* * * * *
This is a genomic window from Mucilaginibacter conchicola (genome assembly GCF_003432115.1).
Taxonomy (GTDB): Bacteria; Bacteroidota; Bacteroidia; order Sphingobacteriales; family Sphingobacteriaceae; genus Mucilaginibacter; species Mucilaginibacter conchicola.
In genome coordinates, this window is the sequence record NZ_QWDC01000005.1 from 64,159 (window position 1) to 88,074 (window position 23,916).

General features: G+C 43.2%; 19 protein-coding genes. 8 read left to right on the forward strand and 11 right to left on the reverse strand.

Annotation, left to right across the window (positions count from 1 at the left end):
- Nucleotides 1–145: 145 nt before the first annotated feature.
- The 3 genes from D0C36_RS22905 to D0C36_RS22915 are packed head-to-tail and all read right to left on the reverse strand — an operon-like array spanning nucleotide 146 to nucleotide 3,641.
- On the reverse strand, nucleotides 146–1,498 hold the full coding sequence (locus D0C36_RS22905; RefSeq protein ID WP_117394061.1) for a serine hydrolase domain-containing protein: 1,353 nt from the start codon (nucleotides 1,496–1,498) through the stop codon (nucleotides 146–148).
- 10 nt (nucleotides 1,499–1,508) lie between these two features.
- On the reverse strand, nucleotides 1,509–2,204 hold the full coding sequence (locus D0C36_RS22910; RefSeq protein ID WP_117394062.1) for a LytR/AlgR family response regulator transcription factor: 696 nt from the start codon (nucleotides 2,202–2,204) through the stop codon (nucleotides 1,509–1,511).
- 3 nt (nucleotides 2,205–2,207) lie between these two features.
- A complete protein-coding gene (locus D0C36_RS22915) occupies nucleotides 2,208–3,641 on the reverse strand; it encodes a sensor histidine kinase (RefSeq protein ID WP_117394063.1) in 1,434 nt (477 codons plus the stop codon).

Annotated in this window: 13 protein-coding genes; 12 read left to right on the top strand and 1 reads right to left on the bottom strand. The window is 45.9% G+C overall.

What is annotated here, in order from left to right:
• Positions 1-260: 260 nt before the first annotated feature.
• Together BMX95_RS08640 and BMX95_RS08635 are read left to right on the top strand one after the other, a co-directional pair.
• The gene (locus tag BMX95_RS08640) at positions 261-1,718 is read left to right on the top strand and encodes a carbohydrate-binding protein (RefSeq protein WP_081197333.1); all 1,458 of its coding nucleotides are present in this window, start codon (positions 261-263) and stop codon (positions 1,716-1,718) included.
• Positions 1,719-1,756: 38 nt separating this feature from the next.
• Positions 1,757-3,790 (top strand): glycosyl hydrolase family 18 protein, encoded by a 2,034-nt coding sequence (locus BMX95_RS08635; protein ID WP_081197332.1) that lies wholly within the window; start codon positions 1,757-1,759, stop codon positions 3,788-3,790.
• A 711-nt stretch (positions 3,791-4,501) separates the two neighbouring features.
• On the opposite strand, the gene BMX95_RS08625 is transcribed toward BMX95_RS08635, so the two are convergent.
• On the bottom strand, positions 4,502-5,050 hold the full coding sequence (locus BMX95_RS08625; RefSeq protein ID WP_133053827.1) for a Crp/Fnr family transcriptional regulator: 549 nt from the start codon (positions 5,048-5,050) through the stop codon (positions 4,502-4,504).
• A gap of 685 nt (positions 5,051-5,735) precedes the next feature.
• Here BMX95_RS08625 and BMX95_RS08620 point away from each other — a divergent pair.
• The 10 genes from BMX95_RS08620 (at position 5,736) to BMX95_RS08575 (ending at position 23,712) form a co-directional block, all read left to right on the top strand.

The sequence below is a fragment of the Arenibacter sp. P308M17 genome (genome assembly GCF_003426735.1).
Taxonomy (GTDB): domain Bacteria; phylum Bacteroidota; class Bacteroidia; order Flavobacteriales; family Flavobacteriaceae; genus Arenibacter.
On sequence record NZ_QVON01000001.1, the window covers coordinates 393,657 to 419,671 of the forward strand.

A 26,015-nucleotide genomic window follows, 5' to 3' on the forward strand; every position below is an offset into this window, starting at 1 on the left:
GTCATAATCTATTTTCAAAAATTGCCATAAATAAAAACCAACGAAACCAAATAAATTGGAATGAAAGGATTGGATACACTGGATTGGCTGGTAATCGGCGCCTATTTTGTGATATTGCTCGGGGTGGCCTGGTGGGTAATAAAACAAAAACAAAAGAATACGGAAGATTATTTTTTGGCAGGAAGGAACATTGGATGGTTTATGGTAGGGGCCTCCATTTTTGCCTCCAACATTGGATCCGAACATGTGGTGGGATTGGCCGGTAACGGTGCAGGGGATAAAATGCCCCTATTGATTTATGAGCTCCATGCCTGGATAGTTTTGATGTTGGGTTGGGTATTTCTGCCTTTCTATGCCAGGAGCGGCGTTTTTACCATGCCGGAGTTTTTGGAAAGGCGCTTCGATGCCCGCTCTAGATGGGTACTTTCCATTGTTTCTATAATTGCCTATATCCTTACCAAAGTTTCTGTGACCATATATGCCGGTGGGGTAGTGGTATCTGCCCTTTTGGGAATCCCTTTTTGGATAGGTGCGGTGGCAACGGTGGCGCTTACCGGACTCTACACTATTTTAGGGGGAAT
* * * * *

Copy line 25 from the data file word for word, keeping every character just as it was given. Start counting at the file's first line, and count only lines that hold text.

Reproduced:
• The 10 genes from BMX95_RS08620 (at position 5,736) to BMX95_RS08575 (ending at position 23,712) form a co-directional block, all read left to right on the top strand.